-Is it easy or hard to understand?

While an idea’s risks depend greatly on the details, they tend to fall today into a matrix:

[table id=2 /]

From worst to best types:

High market and marketing risk: these are the worst type of ideas. Not only are you unsure people want the product given alternatives, even if they do, it’s costly to get them using it. For instance, there are a ton of search engines, people are generally happy with their current one, and search isn’t viral. That’s why Microsoft is spending $100 million to market its new shiny toy. This type needs to be really useful and well-funded/well-marketed.

High marketing risk, low market risk: these are typically large and established markets where it’s clear people have a deep demand or like innovation, but they aren’t viral and have a lot of competitors. People will want porn, gambling, and dating until the end of time, but because these ideas monetize well, incumbents are well-funded and targeted marketing is expensive. If a marketplace gets initial users, more come and the network effect takes over, but getting initial users is often tough.

High market risk, low marketing risk: these are experimental ideas that are inherently viral or have strong word-of-mouth. When the Facebook platform launched, developers launched a flood of programs to figure out what would stick.  When Twitter launched, it was unclear people wanted it, but its virality took over once it was clear people did. If your idea is a unique twist of this type and can be created quickly, it’s worth trying.

Low marketing and market risk: this is the promised land. Niche services can often fill an ignored need and are cheaper to market due to fewer competitors and a focused audience. Copyrighted content is in high demand and goes viral, as it did on Youtube, but has high legal risk.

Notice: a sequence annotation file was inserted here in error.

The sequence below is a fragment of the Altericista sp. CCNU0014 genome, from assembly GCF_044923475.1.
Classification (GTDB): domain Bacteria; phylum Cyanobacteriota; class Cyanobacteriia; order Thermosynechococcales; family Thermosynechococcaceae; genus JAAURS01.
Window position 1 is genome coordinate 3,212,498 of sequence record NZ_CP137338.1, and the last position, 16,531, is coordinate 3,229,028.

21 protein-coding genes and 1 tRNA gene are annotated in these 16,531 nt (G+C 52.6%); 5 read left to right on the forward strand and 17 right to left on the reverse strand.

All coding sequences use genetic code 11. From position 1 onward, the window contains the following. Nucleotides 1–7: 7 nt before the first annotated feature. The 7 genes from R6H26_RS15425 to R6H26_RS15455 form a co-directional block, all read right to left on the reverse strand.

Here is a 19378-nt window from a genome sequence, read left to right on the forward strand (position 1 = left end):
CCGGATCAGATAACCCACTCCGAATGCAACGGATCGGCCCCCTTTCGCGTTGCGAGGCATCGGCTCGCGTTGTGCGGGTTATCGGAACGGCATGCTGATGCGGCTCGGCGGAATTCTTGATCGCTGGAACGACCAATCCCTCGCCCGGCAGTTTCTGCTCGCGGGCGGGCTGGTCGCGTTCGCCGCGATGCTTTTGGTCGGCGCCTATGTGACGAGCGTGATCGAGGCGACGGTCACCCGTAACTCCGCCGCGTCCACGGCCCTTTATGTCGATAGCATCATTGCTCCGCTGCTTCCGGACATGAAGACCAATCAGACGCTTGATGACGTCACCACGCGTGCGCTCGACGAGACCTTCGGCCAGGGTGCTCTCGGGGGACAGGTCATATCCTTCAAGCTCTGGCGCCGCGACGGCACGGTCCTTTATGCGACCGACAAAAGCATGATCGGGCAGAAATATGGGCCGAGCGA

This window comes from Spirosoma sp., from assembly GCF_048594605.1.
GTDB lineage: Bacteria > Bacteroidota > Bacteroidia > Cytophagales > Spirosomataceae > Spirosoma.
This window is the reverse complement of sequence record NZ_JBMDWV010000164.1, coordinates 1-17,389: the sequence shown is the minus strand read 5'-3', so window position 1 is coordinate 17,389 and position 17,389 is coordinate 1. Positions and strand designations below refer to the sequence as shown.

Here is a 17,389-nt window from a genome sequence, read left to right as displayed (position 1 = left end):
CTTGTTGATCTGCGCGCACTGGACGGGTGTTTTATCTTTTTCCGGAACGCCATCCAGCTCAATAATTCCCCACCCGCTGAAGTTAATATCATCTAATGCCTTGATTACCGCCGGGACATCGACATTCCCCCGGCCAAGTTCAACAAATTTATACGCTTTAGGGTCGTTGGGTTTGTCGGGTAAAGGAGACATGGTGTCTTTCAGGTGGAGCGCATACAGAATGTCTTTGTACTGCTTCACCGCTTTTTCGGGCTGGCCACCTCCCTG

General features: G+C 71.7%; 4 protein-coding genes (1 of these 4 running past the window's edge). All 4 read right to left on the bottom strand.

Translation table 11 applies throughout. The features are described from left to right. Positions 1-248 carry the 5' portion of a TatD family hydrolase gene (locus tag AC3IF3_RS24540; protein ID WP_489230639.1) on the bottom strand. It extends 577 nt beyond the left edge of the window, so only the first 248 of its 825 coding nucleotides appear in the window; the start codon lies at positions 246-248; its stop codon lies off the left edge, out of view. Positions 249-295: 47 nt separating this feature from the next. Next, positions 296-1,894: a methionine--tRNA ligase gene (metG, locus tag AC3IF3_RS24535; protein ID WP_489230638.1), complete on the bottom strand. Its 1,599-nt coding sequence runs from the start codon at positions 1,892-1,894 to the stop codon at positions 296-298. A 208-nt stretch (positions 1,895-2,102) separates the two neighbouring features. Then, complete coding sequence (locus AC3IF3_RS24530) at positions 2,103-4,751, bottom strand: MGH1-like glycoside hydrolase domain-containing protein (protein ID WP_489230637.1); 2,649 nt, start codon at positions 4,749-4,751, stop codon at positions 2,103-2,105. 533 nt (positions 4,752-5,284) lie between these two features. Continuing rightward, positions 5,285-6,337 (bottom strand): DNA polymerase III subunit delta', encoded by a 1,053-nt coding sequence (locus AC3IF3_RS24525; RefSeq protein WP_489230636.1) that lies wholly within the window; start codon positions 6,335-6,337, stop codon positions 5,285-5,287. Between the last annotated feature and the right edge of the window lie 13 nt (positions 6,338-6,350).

If your idea has low market and marketing risk, it’s a good candidate to start today.

Are you predisposed to startups? The Myers-Briggs traits of entrepreneurs

In a recent coffee with Steve Blank, the topic of entrepreneurial personality traits came up. We talked about the Myers-Briggs scale, which classifies our preferences and tendencies on a spectrum of four traits:

Extroversion (E) vs. Introversion (I): Where do you put your social attention and get your energy? Extroverts get it from socializing, introverts from being alone or in small groups. Introverts are not necessarily shy; they just enjoy solitude more. 

Intuition (N) vs. Sensation (S): Where do you put your mental attention and how do you process information? Intuits favor patterns, theory, and focusing on the future. Sensates favor details, sensations, and focusing on the past and present.

Thinking (T) vs. Feeling (F): How do you make decisions? Thinkers favor facts and principles, feelers favor personal concerns and harmony. 

Probing (P) vs. Judging (J): How do you organize your life? Probers are more spontaneous and flexible, judgers are more deliberate and structured.

Myers-Briggs doesn’t say people are all one side of the spectrum or the other. It posits we have natural set points for each trait, and while we can exert effort to temporarily be more one way or the other, at rest we tend to resort to our set point.  

Controversially, it does say people should strengthen these tendencies and find the best environmental fits rather than try moving to the center on all traits and being all things. For example, introverts shouldn’t try to gain energy from socializing, but strengthen their ability to reflect and enjoy solitude.

What set of traits do you think most favors entrepreneurialism? While any combination can succeed, I think there’s a clear combination most predisposed to startups: ENTPs. These folks are only ~3% of the population and classified as Inventors: 

“Inventors are keenly pragmatic, and often become expert at devising the most effective means to accomplish their ends. They are the most reluctant of all the types to do things in a particular manner just because that’s the way they have been done. As a result, they often bring fresh, new approaches to their work and play.